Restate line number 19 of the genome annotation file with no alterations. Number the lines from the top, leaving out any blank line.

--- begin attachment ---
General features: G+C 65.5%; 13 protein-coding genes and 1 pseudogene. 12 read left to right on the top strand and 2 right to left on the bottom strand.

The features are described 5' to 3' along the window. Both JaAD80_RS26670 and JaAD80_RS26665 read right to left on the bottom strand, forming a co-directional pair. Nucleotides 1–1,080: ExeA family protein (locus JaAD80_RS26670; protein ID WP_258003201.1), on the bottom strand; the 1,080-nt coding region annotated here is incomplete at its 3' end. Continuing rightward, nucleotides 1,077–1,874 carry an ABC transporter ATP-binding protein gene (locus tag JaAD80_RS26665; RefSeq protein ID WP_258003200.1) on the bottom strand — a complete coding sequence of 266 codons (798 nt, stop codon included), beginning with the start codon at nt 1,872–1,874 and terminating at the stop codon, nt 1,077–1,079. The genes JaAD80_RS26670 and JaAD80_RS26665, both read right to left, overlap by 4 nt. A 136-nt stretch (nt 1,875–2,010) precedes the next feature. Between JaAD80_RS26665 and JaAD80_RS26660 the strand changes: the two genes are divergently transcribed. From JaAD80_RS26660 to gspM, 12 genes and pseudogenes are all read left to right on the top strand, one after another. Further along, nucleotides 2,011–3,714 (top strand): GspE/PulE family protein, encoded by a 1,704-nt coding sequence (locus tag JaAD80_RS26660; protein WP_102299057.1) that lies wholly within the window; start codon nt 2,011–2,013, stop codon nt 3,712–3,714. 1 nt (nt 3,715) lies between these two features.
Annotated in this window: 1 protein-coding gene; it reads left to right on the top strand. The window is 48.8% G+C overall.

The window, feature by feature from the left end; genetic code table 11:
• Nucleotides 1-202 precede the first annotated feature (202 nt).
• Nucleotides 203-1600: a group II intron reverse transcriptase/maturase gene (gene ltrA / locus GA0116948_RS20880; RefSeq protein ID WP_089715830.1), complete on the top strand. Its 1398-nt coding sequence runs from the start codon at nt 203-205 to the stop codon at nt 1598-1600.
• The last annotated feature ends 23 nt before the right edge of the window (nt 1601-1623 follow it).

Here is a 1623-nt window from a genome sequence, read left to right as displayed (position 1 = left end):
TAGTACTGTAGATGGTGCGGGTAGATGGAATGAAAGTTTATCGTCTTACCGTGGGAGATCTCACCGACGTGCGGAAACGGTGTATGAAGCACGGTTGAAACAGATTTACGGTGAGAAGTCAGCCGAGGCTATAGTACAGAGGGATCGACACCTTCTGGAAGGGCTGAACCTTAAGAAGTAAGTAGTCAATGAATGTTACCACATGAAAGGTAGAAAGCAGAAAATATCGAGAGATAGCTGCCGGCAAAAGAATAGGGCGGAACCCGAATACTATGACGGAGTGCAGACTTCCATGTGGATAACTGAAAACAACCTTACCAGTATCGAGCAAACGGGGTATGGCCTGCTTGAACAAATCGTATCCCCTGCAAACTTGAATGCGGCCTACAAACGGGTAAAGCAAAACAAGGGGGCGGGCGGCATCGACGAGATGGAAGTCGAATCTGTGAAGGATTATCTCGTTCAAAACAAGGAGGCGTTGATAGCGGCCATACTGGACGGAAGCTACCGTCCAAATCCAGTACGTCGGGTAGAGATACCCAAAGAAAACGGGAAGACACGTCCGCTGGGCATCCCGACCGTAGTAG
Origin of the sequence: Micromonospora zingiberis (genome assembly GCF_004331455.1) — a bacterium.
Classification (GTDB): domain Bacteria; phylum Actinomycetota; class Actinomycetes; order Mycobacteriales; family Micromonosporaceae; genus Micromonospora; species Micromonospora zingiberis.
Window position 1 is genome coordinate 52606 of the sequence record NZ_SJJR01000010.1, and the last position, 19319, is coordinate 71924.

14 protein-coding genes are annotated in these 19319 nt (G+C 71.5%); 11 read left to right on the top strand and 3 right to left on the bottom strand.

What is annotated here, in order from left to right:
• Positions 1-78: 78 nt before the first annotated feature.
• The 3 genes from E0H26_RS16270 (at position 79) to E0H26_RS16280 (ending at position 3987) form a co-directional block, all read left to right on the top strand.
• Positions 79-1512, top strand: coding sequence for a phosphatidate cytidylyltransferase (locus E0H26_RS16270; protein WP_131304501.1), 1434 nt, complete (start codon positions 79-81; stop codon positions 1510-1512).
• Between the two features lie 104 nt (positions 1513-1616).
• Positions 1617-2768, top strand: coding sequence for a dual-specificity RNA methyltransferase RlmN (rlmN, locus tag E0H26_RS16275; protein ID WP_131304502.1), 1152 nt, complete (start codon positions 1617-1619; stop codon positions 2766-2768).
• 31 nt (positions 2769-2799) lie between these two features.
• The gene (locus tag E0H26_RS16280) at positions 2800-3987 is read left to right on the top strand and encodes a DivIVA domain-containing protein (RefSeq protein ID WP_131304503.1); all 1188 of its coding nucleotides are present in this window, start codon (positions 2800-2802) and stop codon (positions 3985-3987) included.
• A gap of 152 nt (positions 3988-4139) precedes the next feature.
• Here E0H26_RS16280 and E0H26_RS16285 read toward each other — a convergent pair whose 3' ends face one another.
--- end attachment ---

• Positions 1617-2768, top strand: coding sequence for a dual-specificity RNA methyltransferase RlmN (rlmN, locus tag E0H26_RS16275; protein ID WP_131304502.1), 1152 nt, complete (start codon positions 1617-1619; stop codon positions 2766-2768).